Inflatables, Guides

Inflation Guide for Tubes / Inflatables


• Causes the tow tube to sit low in the water.

• Additional stress is applied to the tube, cover, rope and boat, by being dragged through the water instead of pulled across it. This stress causes the air in tubes to be displaced and the tube may rupture. This same stress causes nylon covers to tear and ropes to stretch. The boat cannot plane off and extra gas is consumed.


• In general, the tube is full when it is very firm. Covered tubes should be wrinkle-free. An adult should be able to stand on the tube and only sink a couple of inches.

• In order to achieve this level of inflation, the PVC must stretch, which is why the choice of inflators is so important. It has to pump a high volume of air while having enough pressure to stretch the PVC. Again, very firm, wrinkle-free, and you’ll be riding high and having the time of your life!

• Towable tubes need to be full of air and properly maintained for long product life and ultimate performance. In order to properly inflate and maintain tubes, you must have the proper equipment.


• First, it is important to know that tubes do not require high pressure; they are low pressure / high volume products. If you could measure the pressure in a fully inflated tube, it would be around 2 PSI. 12-volt pump

• Most towable tubes can be inflated using one good electric pump or a combination of 12 volt and hand pumps. Some of the newer 12-volt inflators have been designed specifically to inflate beds or tubes, but will still not fully inflate some of the bigger tubes now on the market. (Most 12-volt compressors, while doing an excellent job of filling a bicycle or car tire, do not have the volume capacity to inflate many towables.) If you are filling your toys at the lake, some of the bigger tubes on the market require a hand pump in addition to the 12-volt inflator that plugs into your boat’s cigarette lighter. The inflator will do most of the hard work, and the hand pump can be used to top off the tube and maintain proper inflation levels.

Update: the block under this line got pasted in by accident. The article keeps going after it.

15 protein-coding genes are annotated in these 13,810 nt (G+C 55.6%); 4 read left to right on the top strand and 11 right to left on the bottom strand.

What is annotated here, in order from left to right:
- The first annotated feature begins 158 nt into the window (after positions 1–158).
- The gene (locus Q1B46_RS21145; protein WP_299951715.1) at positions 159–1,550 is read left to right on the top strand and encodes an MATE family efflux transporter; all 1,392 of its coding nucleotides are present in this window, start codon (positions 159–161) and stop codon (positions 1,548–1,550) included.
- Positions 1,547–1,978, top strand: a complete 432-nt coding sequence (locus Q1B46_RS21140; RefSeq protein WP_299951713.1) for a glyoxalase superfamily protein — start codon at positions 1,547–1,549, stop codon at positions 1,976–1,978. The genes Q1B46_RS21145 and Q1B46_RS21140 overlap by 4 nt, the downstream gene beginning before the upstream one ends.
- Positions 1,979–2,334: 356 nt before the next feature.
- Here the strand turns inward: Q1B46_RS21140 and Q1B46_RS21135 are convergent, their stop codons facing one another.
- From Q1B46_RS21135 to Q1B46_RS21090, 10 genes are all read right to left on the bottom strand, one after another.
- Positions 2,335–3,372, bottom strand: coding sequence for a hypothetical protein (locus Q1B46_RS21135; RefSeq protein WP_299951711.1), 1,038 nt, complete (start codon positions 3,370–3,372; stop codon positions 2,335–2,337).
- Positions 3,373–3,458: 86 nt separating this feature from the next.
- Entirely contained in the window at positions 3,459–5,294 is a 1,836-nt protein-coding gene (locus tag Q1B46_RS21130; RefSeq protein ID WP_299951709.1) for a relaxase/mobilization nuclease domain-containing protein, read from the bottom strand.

• Another suggestion is a Power Inverter. They have become much less expensive, and are an excellent way to power 110-volt appliances on or near the water. For tubers that live on the lake, or have access to 110-volt power, a good 110-volt inflator is a must have! Other 110-volt options are shop vacs with a blower option and leaf blowers, which put out large volumes of air.


• Most Sportsstuff towables use our patented Speed Safety Valve for inflation and deflation.

• The opening on a Speed Safety Valve is about the size of a nickel, and uses a simple one-way valve to keep air from escaping. Simply insert the nozzle of the inflator into the opening on the valve and inflate.


• Finally, it is not enough to simply fill it up and go! If you leave a full tube sitting in the sun for any length of time, it will expand. Either store it in the shade, or let some air out. Don’t let it sit on the beach, dock, or boat full of air! At the same time, if it is stored out of the sun in a cool place, or put in to cool water, you may need to add air. Heat expands, cold contracts. Check and adjust inflation levels each time you use your tube. You’ll have more fun, and your items will last longer.